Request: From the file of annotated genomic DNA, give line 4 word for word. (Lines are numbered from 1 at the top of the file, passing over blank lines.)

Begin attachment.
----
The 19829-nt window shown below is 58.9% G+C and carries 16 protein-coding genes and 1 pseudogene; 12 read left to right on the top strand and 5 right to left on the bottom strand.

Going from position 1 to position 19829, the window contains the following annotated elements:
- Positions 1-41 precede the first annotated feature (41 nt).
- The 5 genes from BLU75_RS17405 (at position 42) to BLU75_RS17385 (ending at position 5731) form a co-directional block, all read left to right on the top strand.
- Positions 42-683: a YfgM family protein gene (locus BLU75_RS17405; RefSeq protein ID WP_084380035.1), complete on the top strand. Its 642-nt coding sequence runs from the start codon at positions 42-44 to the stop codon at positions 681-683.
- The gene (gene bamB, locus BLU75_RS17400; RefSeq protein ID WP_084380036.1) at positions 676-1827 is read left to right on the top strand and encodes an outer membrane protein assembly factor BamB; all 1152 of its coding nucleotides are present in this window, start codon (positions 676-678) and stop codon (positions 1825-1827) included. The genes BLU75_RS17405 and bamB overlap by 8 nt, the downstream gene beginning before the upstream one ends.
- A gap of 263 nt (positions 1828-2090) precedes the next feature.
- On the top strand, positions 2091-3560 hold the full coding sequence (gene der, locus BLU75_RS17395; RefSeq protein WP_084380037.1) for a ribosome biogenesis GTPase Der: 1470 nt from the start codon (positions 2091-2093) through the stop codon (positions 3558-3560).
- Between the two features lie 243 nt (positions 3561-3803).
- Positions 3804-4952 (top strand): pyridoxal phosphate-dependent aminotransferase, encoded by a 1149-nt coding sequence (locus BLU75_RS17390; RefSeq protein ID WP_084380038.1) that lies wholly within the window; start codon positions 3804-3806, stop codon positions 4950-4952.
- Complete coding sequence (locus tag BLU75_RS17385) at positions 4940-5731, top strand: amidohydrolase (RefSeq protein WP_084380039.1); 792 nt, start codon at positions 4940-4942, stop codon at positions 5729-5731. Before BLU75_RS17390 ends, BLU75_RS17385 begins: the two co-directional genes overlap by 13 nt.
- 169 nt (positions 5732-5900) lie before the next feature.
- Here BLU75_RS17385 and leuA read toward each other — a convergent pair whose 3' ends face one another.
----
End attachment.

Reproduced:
- The 5 genes from BLU75_RS17405 (at position 42) to BLU75_RS17385 (ending at position 5731) form a co-directional block, all read left to right on the top strand.